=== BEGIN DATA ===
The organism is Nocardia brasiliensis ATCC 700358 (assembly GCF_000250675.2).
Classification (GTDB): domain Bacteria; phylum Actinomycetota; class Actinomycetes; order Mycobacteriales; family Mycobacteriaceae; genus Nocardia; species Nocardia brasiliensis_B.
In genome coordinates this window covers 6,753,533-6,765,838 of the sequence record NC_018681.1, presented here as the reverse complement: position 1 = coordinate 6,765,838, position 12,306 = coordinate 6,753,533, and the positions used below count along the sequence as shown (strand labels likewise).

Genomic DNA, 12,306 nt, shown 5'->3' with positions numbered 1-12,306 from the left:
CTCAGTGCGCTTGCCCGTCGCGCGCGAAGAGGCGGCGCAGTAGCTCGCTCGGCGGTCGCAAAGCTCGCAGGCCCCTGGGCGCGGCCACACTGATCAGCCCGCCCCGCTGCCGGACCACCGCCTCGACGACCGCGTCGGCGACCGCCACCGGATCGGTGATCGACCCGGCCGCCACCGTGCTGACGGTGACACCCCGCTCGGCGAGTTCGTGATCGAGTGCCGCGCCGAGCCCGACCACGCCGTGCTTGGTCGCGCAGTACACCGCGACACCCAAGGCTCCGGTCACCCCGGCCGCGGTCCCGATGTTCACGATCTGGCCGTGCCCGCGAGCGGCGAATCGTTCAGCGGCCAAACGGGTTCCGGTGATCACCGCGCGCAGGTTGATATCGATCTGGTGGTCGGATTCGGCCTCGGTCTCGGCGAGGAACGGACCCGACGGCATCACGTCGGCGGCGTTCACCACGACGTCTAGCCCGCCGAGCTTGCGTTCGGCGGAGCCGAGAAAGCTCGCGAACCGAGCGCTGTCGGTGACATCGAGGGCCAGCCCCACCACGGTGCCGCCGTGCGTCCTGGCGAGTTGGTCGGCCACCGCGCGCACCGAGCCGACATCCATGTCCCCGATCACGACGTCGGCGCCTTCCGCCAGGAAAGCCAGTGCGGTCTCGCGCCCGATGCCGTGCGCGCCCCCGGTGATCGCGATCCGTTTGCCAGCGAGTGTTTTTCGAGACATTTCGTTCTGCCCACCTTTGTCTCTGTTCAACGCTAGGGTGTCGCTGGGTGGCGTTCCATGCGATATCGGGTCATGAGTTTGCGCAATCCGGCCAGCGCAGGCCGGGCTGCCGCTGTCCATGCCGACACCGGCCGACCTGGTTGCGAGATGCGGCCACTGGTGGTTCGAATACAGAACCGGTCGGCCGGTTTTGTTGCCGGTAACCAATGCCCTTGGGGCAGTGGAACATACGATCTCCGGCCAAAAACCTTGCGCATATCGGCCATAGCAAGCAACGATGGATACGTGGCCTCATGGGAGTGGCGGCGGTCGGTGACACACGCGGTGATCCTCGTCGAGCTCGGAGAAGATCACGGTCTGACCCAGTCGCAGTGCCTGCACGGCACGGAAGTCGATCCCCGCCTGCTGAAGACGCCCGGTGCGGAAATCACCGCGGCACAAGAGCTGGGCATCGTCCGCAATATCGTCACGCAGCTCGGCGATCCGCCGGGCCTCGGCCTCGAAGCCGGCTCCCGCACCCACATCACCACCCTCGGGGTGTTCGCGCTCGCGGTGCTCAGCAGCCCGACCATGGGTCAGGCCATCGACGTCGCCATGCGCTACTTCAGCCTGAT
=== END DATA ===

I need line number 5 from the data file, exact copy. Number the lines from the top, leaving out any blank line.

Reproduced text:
CTCAGTGCGCTTGCCCGTCGCGCGCGAAGAGGCGGCGCAGTAGCTCGCTCGGCGGTCGCAAAGCTCGCAGGCCCCTGGGCGCGGCCACACTGATCAGCCCGCCCCGCTGCCGGACCACCGCCTCGACGACCGCGTCGGCGACCGCCACCGGATCGGTGATCGACCCGGCCGCCACCGTGCTGACGGTGACACCCCGCTCGGCGAGTTCGTGATCGAGTGCCGCGCCGAGCCCGACCACGCCGTGCTTGGTCGCGCAGTACACCGCGACACCCAAGGCTCCGGTCACCCCGGCCGCGGTCCCGATGTTCACGATCTGGCCGTGCCCGCGAGCGGCGAATCGTTCAGCGGCCAAACGGGTTCCGGTGATCACCGCGCGCAGGTTGATATCGATCTGGTGGTCGGATTCGGCCTCGGTCTCGGCGAGGAACGGACCCGACGGCATCACGTCGGCGGCGTTCACCACGACGTCTAGCCCGCCGAGCTTGCGTTCGGCGGAGCCGAGAAAGCTCGCGAACCGAGCGCTGTCGGTGACATCGAGGGCCAGCCCCACCACGGTGCCGCCGTGCGTCCTGGCGAGTTGGTCGGCCACCGCGCGCACCGAGCCGACATCCATGTCCCCGATCACGACGTCGGCGCCTTCCGCCAGGAAAGCCAGTGCGGTCTCGCGCCCGATGCCGTGCGCGCCCCCGGTGATCGCGATCCGTTTGCCAGCGAGTGTTTTTCGAGACATTTCGTTCTGCCCACCTTTGTCTCTGTTCAACGCTAGGGTGTCGCTGGGTGGCGTTCCATGCGATATCGGGTCATGAGTTTGCGCAATCCGGCCAGCGCAGGCCGGGCTGCCGCTGTCCATGCCGACACCGGCCGACCTGGTTGCGAGATGCGGCCACTGGTGGTTCGAATACAGAACCGGTCGGCCGGTTTTGTTGCCGGTAACCAATGCCCTTGGGGCAGTGGAACATACGATCTCCGGCCAAAAACCTTGCGCATATCGGCCATAGCAAGCAACGATGGATACGTGGCCTCATGGGAGTGGCGGCGGTCGGTGACACACGCGGTGATCCTCGTCGAGCTCGGAGAAGATCACGGTCTGACCCAGTCGCAGTGCCTGCACGGCACGGAAGTCGATCCCCGCCTGCTGAAGACGCCCGGTGCGGAAATCACCGCGGCACAAGAGCTGGGCATCGTCCGCAATATCGTCACGCAGCTCGGCGATCCGCCGGGCCTCGGCCTCGAAGCCGGCTCCCGCACCCACATCACCACCCTCGGGGTGTTCGCGCTCGCGGTGCTCAGCAGCCCGACCATGGGTCAGGCCATCGACGTCGCCATGCGCTACTTCAGCCTGAT